“The statistics documenting the problems experienced by aboriginal communities across Canada are well-known. Poverty, high unemployment, lack of infrastructure and suitable housing are all endemic to aboriginal communities. Despite this, there are many aboriginal success stories – communities that have gotten fully engaged in economic activities, exploiting renewable and non-renewable resources for the benefit of their people.”
This Excerpt will give the reader an “understanding of why poverty is a threat to Canadians’ health and quality of life; have a sense of the meaning of living in poverty in Canada; be able to place the incidence of poverty in Canada within a public policy perspective; be able to relate the incidence and effects of poverty to various forms of the modern welfare state; understand various perspectives that account for the incidence of poverty in a wealthy nation such as Canada.”
“The case studies used in the paper look at American reservations, but they have obvious application in Canada. In both countries, aboriginal people have shared almost identical histories, and their legal and political structures are twins. Their reserve societies are rife with the same kind of grinding poverty and social problems, and income levels remain at the bottom of the ethnic totem pole on both sides of the border.
“The road to poverty may get shorter for on-reserve First Nations people throughout the country. Aboriginal Affairs and Northern Development is working to ensure its 47-year-old income assistance policy remains in force.”
“The Government of Newfoundland and Labrador’s Poverty Reduction Strategy provides a comprehensive overview of the status of implementation of the provincial Poverty Reduction Strategy (PRS). Launched in 2006, Reducing Poverty: An Action Plan for Newfoundland and Labrador set out the strategic vision, guiding principles, key directions, and practical goals and objectives to realize the Government of Newfoundland and Labrador’s commitment to become the province in Canada with the lowest poverty rates in the country by 2014.”
National Center for First Nation Governance (NCFNG)
Year of publication:
"Poverty is still the norm for most of Canada’s First Nations, despite ongoing efforts over many years to stimulate reserve economies, including significant investment by governments trying to ‘prime the economic pump’. There are, however, some good examples where the pattern has been changed and communities are breaking the chains of poverty. There are lessons to be learned from both within Canada and outside as to what can be done to alleviate poverty and stimulate economic growth.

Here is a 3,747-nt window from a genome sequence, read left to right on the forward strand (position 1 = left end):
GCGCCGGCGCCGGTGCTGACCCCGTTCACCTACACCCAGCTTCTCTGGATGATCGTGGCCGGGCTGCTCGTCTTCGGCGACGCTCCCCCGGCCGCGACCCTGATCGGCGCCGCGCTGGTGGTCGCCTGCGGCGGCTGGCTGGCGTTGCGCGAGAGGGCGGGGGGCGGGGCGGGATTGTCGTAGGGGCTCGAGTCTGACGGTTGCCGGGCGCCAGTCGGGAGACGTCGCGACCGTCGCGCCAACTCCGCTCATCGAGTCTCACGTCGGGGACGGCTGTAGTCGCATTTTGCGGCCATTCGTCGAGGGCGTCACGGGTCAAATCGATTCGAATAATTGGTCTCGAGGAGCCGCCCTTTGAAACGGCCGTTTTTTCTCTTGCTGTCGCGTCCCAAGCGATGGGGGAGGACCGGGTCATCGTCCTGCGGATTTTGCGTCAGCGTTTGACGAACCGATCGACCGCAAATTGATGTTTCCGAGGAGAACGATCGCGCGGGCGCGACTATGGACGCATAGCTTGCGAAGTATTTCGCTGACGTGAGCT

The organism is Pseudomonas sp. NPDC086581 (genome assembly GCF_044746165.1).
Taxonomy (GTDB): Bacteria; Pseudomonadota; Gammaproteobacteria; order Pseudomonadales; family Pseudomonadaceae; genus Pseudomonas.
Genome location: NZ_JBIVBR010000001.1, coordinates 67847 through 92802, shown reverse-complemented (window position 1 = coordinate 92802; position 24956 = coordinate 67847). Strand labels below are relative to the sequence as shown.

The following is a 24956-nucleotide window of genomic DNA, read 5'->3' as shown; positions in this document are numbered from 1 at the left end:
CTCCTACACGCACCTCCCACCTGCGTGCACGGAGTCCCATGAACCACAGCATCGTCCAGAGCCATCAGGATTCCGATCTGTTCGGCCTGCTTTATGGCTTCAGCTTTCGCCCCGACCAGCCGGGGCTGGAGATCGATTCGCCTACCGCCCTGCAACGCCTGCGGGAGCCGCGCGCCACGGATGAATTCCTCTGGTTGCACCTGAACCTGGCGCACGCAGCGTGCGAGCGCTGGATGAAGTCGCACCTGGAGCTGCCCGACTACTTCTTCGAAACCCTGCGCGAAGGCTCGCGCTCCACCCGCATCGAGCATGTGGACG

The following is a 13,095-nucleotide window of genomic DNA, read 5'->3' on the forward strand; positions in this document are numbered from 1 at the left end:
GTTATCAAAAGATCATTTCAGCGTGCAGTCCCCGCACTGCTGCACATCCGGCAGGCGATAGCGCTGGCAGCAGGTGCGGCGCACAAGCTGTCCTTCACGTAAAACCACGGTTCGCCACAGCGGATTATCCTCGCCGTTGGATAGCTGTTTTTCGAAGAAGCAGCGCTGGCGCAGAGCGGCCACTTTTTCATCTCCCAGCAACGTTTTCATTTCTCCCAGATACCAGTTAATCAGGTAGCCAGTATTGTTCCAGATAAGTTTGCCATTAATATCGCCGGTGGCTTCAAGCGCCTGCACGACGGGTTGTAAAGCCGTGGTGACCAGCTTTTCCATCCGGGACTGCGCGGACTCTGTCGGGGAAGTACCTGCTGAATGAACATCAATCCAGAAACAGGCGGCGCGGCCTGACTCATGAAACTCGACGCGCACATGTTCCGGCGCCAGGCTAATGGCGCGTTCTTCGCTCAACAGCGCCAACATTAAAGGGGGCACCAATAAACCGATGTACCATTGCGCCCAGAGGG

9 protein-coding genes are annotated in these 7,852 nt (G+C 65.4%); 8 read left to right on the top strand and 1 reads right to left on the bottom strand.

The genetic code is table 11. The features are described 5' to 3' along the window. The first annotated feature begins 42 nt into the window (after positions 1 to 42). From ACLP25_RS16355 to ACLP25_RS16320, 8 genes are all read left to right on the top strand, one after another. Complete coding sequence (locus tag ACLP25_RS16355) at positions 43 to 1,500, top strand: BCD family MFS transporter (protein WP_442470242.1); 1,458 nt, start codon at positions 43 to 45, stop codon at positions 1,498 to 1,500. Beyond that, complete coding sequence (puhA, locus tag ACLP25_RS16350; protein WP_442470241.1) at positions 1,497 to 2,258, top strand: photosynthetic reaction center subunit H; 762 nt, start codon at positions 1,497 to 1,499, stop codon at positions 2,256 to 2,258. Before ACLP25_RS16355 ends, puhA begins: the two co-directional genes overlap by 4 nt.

"Investing in disadvantaged young people is one of the rare public policies with no equity-efficiency tradeoff. Based on the methodology developed in Sharpe, Arsenault and Lapointe (2007), we estimate the effect of increasing the educational attainment level of Aboriginal Canadians on labour market outcome and output up to 2026. We build on these projection to estimate the potential effect of eliminating educational and social gaps between Aboriginal and non-Aboriginal people on government spending and government revenues using population and economic projections to 2026."
"Community-led development is an approach to tackling local problems that is taking hold throughout the world. This paper explores the concept and practice of the approach as it applies to First Nations communities in Canada. It briefly identifies ten core principles that comprise the basis for community-led development, summarizes selected examples in Canada and elsewhere in the world and highlights lessons from Aboriginal community-led development.
"Indian” policy in Canada has been historically based on the objective of assimilating the Indigenous population. There has been recent movement to create policies that support First Nations’ self-governance, yet, the Indian Act and its related policies have not been amended to reflect this change. Thus federal policy now hovers between the two conflicting objectives. The result is chronic poverty in First Nations, a worsening problem that has stymied federal policymakers."